A perfect storm has come to Toronto, and for the first time in the history of the league, the Larry O’Brien trophy heads to Canada. It’s also the first time since 2015 that we’ve seen a new champion not named Warriors or Cavaliers.
We take a look at the ingredients that helped make the Raptors the new NBA Champions.
Masai Ujiri’s Gambit
It was a gamble that could have backfired. Raptors General Manager Masai Ujiri laid it all down and went all in when he traded then well-loved Raptor DeMar DeRozan for Kawhi Leonard. At that time there was a cloud of uncertainty on Leonard’s ethic, as a much-publicized tiff with the San Antonio Spurs’s management had teams questioning his loyalties.
Ujiri was unfazed. Many were questioning the move, especially as DeRozan was still a viable centerpiece for any NBA team to build a franchise around. A gutsy move by Ujiri, that apparently has now paid dividends.
GSW Pieces Came Falling Down
Much credit is given to the Raptors’s tenacity and grit, but sports enthusiasts cannot discount the net effect of a depleted Warriors lineup in a series where no lead can ever be safe. Kevin Durant injured his calf in the Western Conference Semi-Finals against the Houston Rockets, and valiantly played in Game 5 of the Finals, just as GSW faced elimination. The Warriors won, but it cost Durant: He tore his Achilles in that game.
In Game 6, Klay Thompson went down hard on his knee at a crucial point in the third quarter. When Thompson went out, GSW lacked the firepower to push themselves towards a Game 7.
Small-town Boy Makes it Big
Nick Nurse was the offensive coordinator of the Raptors during the time of head coach Dwayne Casey. When Casey was fired, Nurse was promoted to the head coaching position. It was an awkward time for the Raptors, as Ujiri was close to dealing DeRozan for Kawhi, and Casey was subsequently named Coach of the Year shortly after his firing.
But Nurse was no lackey: he’s been credited for the smooth offensive transition of the Raptors towards a more passing and 3-point shooting offense. During the 2017-2018 season, the Raptors was at the top five in both offensive and defensive efficiency in the NBA. Nurse would continue with his brand of offense, and proved to be a perfect fit for the 2018-2019 roster.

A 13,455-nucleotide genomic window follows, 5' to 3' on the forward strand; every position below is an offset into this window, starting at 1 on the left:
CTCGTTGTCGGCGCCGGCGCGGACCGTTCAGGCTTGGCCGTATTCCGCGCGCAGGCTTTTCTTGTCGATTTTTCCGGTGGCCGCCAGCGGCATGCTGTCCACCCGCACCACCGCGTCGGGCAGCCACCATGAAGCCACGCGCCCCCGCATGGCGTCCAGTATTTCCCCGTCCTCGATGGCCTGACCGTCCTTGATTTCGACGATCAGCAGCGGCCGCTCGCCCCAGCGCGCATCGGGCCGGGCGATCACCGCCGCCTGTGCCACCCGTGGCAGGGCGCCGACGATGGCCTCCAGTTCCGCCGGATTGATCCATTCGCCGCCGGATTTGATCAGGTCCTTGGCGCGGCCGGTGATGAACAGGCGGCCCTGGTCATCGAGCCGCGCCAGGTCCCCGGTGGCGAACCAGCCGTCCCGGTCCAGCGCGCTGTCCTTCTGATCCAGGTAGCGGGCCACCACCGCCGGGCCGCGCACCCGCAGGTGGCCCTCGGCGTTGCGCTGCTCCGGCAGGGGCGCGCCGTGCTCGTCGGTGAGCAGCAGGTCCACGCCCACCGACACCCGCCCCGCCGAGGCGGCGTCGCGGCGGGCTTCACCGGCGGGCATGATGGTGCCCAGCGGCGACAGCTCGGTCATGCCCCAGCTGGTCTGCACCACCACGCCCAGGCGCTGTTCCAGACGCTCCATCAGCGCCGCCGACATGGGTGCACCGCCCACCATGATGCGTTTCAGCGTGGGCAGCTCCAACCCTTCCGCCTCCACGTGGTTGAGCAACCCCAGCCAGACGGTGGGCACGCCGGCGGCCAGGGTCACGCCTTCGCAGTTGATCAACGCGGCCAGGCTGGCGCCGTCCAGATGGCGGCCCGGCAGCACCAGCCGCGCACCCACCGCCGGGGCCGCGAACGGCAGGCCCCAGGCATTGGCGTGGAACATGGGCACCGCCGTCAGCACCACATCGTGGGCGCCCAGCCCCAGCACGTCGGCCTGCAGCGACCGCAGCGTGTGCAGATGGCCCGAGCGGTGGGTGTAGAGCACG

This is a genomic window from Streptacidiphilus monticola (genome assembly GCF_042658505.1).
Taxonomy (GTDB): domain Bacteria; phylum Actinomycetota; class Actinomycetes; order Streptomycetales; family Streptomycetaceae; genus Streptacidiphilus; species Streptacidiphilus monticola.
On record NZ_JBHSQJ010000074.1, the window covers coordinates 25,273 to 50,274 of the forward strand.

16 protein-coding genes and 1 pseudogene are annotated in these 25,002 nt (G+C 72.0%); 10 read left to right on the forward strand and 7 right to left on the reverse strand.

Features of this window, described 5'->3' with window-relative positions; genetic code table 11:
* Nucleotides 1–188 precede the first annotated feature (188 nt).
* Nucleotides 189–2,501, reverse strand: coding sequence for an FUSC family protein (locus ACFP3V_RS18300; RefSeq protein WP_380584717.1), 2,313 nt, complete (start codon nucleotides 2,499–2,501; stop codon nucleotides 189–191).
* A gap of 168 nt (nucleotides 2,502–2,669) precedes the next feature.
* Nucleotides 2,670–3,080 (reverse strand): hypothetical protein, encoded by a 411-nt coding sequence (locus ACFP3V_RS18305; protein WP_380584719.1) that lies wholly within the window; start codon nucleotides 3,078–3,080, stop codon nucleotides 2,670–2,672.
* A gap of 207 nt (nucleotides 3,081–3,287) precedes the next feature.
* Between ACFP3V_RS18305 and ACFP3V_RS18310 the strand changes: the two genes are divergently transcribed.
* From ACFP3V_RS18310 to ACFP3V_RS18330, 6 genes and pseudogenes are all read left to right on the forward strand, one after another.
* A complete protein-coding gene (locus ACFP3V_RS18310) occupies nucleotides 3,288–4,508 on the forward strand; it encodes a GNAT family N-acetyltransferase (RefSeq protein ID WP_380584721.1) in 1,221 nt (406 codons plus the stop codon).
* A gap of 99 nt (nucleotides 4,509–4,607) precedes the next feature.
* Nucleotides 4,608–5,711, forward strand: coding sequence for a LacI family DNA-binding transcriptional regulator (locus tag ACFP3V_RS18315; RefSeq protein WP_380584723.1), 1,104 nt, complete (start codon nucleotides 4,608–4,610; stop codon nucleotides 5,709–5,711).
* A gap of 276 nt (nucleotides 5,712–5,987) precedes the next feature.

Fred Vanvleet, that’s who.
Undrafted in the 2016 NBA Draft, the firebrand guard showed his true potential this season, posting career-highs that would help propel the Raptors towards the NBA Finals.
In this series against the Warriors, VanVleet would come up with crucial shots, seemingly all as the shot-clock buzzer was about to sound. Now you know.
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Phil Handy is regarded as the league’s best skill development coach. He once worked for the Lakers, developing the footwork and agility of Kobe Bryant, Derek Fisher, Steve Nash and Pau Gasol. He then moved to the Cleveland Cavaliers where he honed the skills of Kyrie Irving, LeBron James and Kevin Love. Now serving as the assistant coach of Toronto Raptors, Handy’s knowledge has helped the offense of Leonard, Lowry, Ibaka and the rest of the starting lineup.
Last OG Standing
— Toronto Raptors (@Raptors) June 14, 2019
Kyle Lowry, in his seventh season as a Raptor, is the franchise’s longest active player on the roster. He made the crucial plays in this series: the perfect pass, the decisive pull up, the key layup. He was also the one keeping every one in line when people started cheering Durant’s injury in Game 5. Shortly after hoisting the trophy, he said he will FaceTime DeRozan. “I love him and I know he (is) happy for me right now,” he said.
I-Block-A and Siakam
Yeah, we’re quoting Jeff Van Gundy. But there really is no better way to emphasize Serge Ibaka’s contribution on defense. And as if that wasn’t enough, Ibaka also provided the some critical offensive firepower at times when the Raptors need them the most.
Ibaka’s towering might, together with the long arms of Pascal Siakam, also proved too much for the Warriors’s Demarcus Cousins, who looked lost in the court at times.
Speaking of Siakam, Draymond Green was simply no match for the youngster. Siakam would run rings around Green’s notoriously sticky defense.
What else is there to say about Kawhi that has not been said before? He was the glue that held this championship together. If that deal with the Spurs did not work out to the Raptors’s advantage, none of this would be possible.
Leonard would pace himself all throughout the first three quarters of this series, and when the crucial fourth period comes around, you can practically hear the gears click. And when the Klaw kicks in, well, Vince Carter aptly said it.
What are your thoughts on this Raptors Championship? Tell us below!